Monday, December 31, 2007

The Kassam Hair Style

Shimon Bouskila, also known as Shupan, grew up in Sderot and has been a hairstylist for twenty-three years. Five years ago, a Kassam rocket landed right in front of his barbershop, breaking the glass windows and causing damage to his shop. He was the first person to see the Kassam and as soon as he laid eyes on the rocket, the idea came to him –the “Kassam hair-due”.

Free of charge, anyone can get Shupan’s specialty. He said besides the time he did the hair-due for a local model, one person asked him to give him “the Kassam” for a costume in celebration of the Jewish holiday Purim (customary to dress up for this holiday).

Shupan doesn’t stop with the Kassams. He can also fashion your hair into a Menorah and a Shofar, the trumpet-like biblical instrument made form a ram’s horn. Shupan also did a promotional hair-due for the German based hair product company, Wella. The Sderot hairstylist uses Israeli supermodels to show off his specialties, with Miri Boadana pictured with the Menorah.


Shupan is also the personal barber of former Israeli Defense Minister Amir Peretz. Every three to four weeks, Shupan gives Mr. Peretz a hair cut at the Knesset member’s home. Amir Peretz’s daughter is also featured in a picture of nine girls with hair shaped like candles, standing in a formation forming a Menorah.


In 1995, Shupan won an international hairstylist tournament in Europe, the last year of such a competition. Shupan is the father of two teenage daughters and one son, who works in New York as a hairstylist and aspires to open a barbershop just like his father.

Sunday, December 30, 2007

David Beckham in Sderot

After the presentation with the WUJS (talked about it in prior entry), I saw some kids outside the cinema playing soccer (futbol). I've never really enjoyed the sport, you know, it's for Europeans. That withstanding, I still joined on in and played a little.

I got in the action, starting kicking the ball around. Then I proposed an idea to the kids. Let's play a game. And of course the 11 year olds were like, hell ya we want to play a game.

This was the game.

I was the goalie. Each player (11 year old kid) got three penalty shots on me in goal. Whoever made the most - obviously - would be the winner.

In 3rd grade, I was the best goalie in the Macabee League (Jewish league in L.A.) - or so I like to think. So I brought my "A" game - 110 percent baby.

I shut Shaked (one of the kids) down - 0 for 3 - sorry buddy. But the other two kids, they got one goal on me. I was just being nice though.

After the game, we just played with the ball for a while. Then I told em' I had to go. The kids asked me, "So are you coming back tomorrow?" I responded, "Same time?" In some rambled Hebrew I didn't really understand, I think they said - "Alright, your on!"

So during the presentation before I played soccer with the kids, people were arguing on what should be done to help Sderot. Many simply blamed the Israeli Government for not stopping the rocket fire, not protecting the city and calling on the government to act now to fix everything - not really offering any real solutions to what we, as caring students, could do to help.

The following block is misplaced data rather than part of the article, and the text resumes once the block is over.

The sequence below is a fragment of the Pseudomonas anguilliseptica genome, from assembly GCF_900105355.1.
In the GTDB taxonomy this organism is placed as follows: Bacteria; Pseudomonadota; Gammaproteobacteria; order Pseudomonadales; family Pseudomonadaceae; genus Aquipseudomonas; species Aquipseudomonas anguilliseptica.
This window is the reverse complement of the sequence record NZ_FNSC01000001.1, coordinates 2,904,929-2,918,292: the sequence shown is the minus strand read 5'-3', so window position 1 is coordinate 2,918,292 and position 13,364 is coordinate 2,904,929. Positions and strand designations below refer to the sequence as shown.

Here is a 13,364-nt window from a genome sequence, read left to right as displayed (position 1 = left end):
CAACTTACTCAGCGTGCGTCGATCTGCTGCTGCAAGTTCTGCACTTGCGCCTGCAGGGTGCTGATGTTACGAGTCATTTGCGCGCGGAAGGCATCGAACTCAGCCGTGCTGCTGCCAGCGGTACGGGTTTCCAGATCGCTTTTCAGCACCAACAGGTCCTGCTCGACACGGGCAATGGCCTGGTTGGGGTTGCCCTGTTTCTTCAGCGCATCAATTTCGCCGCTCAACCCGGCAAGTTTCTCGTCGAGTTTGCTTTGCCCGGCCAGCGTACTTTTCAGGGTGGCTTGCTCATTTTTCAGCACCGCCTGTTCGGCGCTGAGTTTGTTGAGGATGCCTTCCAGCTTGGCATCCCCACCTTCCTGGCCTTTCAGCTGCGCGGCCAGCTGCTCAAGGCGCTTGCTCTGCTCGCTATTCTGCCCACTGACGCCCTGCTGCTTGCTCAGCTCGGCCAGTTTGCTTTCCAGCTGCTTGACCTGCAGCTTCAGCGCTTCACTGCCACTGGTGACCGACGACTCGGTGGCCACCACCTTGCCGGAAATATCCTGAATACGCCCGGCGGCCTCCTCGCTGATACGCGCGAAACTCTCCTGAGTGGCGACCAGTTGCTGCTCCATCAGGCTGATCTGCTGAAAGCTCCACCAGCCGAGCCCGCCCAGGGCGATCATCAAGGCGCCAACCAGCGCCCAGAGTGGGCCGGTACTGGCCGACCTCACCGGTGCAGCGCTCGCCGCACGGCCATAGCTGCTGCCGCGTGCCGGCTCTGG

To me, it's simple - what we as human beings, not just Israelis and diaspora Jewry, need to do.

First, spread awareness about what's going on in Sderot.

Second, just come here and hang out with the people, play with the kids. Show them we care.

So tomorrow at 5 PM, I got a soccer play date outside the Cinema.

Blue Label's on Me

Today the Sderot Media Center did a presentation for 120 students from around the world on a trip to Israel with thel World Union of Jewish Students (WUJS) - great networking opportunity if you know what I mean.

We started at the police station and ended up at the Sderot Cinema to watch important videos and hear from important speakers on the situation in Sderot. We heard from Tal, one resturaunt-bar owner in the town.

She retold the story of when a Qassam landed thirty feet outside of her eatery, while she and her cook were preparing the grub an hour before opening. Someone in the audience asked:

"So what did you do right after the Qassam fell?"
Tal responded, "Drank a cup of Whiskey - relaxed - and then opened the resturaunt on time - with the broken windows and all".

Someone else asked why she opened a resturaunt-bar in Sderot. The eatery owner said people here in Sderot also have lives; they like to eat, drink, go out on dates, do things you guys do.

It's true. Why shouldn't Sderot have a bar? If the people here can go out and have a drink an hour after a Qassam lands just thirty feet from the bar, they deserve unlimited alchohol. Blue Label is on me - go ahead Sderot, drink away.

Saturday, December 29, 2007

I'm a Mensch!

Check this article out. Mentioned by the editor of the Jewish Journal - top ten mensch in L.A! Pretty sweet honor right?

Click Here:

Brave + mensch = ?

By Rob Eshman, Editor-in-Chief



Three years ago, we were sitting around our offices dreaming up an end-of-the-year issue, inundated with examples from other magazines: The Ten Best Movies, The Ten Richest Angelenos, The Ten Most Powerful Hollywood Players, The Ten Top Restaurants, The Ten Hottest Bars and et cetera.

Since these lists are both celebration and statement, we decided we wanted to promote something a little different. What if a list championed a Jewish value, not people, things or bars (not that there's anything wrong with them....)?

Thus was born The Mensch List -- a roster that, humans being human, is far more difficult to crack than one tabulating power or wealth or even cool.